Please welcome guest blogger, my niece, Emma Weiss in her premier appearance here at Aileen Goes On. Emma wrote this in response to the following common app essay prompt.
Describe a place or environment where you are perfectly content. What do you do or experience there, and why is it meaningful to you?
It took my breath away. Enjoy.
I think it’s the most refreshing in the winter. The door resists our pull, resulting in a whoosh of icy air as it finally gives and welcomes us into the warmth of the shop. We hear the familiar tinkle of the bell overhead and see familiar, easy faces smiling behind the counter. If we had to choose, I’d say my mother’s favorite barista is probably the bubbly Sophie, but I think my favorite is Max. He’s a little quieter, a little harder to read, but once you get to know him he’s an easy friend.
If it’s early enough in the day, I’ll order a mocha, maybe iced. (Black coffee scares me.) Most of the time, especially in the colder seasons, it’s the hot chocolate that I look forward to. Generally my mother will ask to run a tab so she can order more than once – sometimes it’s just a two-iced-tea kind of day. We might order a pastry, but she always reminds me under her breath that their scones aren’t as good as that one time I made the lemon cream scones for her birthday. I still think that their Nutella scone soaked for approximately five seconds in my hot chocolate is pretty hard to beat, though.
This is Spro, my favorite local coffee shop. I can count on one hand the times I’ve come here in the past three years without my mother. I’ve taken friends here, and sometimes I’ve come by myself, but it’s never the same without her bent over working across from me. We come here after the worst days, after the best days; after weeklong absences, after we were here yesterday; amidst tears of desperation and fatigue, amidst sighs of relief.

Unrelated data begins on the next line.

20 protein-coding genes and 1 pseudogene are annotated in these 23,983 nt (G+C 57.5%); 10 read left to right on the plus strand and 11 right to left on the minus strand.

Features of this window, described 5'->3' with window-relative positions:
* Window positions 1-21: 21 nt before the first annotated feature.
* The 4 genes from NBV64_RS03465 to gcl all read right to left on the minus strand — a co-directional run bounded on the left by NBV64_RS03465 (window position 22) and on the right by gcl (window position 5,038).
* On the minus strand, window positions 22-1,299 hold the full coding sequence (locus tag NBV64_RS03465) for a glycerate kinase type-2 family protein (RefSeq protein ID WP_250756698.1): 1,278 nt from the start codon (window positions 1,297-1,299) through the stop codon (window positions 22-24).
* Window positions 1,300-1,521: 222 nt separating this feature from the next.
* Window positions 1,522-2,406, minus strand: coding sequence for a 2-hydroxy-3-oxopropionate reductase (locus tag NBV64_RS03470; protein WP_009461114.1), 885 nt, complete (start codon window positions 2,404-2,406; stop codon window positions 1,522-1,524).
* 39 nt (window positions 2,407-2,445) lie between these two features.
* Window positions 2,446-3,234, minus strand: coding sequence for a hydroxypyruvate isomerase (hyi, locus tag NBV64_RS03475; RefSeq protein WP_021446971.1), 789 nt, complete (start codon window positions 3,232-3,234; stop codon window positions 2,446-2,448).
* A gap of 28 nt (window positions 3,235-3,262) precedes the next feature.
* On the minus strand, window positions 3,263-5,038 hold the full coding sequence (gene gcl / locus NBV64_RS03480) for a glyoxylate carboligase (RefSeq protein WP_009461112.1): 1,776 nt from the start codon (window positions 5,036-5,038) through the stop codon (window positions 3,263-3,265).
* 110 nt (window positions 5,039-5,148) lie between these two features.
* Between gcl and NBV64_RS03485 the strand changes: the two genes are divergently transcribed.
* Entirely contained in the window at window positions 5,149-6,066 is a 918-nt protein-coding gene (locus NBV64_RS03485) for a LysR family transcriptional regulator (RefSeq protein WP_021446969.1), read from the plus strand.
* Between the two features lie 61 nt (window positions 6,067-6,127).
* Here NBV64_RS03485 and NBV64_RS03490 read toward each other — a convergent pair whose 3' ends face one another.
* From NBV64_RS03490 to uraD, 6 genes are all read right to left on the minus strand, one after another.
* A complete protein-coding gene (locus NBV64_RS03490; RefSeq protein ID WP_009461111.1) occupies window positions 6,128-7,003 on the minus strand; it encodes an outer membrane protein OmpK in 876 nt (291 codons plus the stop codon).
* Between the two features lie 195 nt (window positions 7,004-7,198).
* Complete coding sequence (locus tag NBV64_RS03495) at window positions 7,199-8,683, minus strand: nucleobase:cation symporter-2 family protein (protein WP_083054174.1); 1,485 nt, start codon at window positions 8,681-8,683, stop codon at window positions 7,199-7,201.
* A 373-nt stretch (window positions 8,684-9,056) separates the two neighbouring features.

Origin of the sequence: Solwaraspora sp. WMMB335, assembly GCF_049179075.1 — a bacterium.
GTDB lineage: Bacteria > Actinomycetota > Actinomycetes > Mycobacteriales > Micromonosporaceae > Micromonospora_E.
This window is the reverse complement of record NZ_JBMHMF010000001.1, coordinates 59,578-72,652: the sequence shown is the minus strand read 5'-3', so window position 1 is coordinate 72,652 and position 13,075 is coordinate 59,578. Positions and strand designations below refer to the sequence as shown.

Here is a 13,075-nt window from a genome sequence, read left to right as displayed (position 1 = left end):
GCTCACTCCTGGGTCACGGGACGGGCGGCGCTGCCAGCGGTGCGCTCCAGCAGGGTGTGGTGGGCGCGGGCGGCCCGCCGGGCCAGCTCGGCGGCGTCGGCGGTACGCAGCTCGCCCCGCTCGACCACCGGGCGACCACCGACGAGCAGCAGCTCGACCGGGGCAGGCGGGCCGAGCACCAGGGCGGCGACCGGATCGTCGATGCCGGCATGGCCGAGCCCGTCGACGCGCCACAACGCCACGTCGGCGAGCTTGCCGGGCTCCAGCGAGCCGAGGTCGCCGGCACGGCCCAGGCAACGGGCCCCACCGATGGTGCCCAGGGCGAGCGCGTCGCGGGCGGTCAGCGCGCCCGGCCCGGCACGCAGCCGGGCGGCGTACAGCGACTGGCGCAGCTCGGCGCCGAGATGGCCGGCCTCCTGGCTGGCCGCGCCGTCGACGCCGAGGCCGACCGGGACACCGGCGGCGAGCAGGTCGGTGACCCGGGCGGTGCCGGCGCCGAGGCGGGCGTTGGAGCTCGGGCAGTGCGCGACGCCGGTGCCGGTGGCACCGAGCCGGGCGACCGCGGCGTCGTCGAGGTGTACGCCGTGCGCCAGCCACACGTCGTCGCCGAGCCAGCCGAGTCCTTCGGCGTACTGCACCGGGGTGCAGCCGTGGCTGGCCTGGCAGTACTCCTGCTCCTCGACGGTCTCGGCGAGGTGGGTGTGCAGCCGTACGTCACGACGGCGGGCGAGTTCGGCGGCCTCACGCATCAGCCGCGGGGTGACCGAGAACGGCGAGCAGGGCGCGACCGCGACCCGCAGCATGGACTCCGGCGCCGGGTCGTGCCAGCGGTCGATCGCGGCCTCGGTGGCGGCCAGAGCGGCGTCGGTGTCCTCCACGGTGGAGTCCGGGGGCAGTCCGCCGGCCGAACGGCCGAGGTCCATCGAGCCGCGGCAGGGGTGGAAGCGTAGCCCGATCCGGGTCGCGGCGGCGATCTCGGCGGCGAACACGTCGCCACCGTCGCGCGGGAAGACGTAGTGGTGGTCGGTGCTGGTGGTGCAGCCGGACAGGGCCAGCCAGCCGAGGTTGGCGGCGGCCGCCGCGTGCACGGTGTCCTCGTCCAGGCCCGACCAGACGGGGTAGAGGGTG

She grades, chatters about her newest teaching technique, enlists my help in planning lessons. I study, write college essays, dream about my future. She laughs aloud at the sarcastic Latin comics her students came up with; I look up from my biology textbook to tell her excitedly that the cells in our brain can message the cells in our toes. She reads books I’ve recommended to her; I read the literary magazine I finally was able to purchase from a shop down the block. She works her way through Sunday school lessons; I work my way through the queue of portraits I need to edit.
We get coffee (and hot chocolate) before my piano lesson every other Tuesday, a tradition evolving from the early days of picking up after elementary school and going straight for snacks before my brother and I had our lessons. We discuss things of huge consequence, interspersed with things that don’t really matter. We sit at our table, across from each other, together even if we don’t say anything at all.
It’s our coffee shop. It’s not that nearest Starbucks, full of busy baristas whipping out frappuccinos and getting you out of there as fast as you came in. It’s Spro, where you can watch the coffee slowly dripping through the “cold brew drip towers” in the back as you sip your English breakfast tea and listen to the warm chatter of the people sharing your experience. Time slows down, allowing for moments to settle like a blanket around you instead of their usual crashing presence. And even though we have come in from the winter chill, the first sip of milky foam at the top of my hot chocolate is a breath of fresh air.
Some people find it odd that I asked for a trip to New York with just my mother for my birthday. Some people don’t understand that I would rather spend time at my coffee shop than go to that party. But for me, our time at Spro is sacred. It is the core of our bond, the strength of our tie, an anchor that I will not for one second take for granted.
As of Fall 2015, Emma Weiss is a freshman at the University of Maryland. Emma loves biology, photography, and really good coffee. Also, she has a beloved aunt whom she regularly slaughters in Bananagrams.
Another excellent response to the same prompt:
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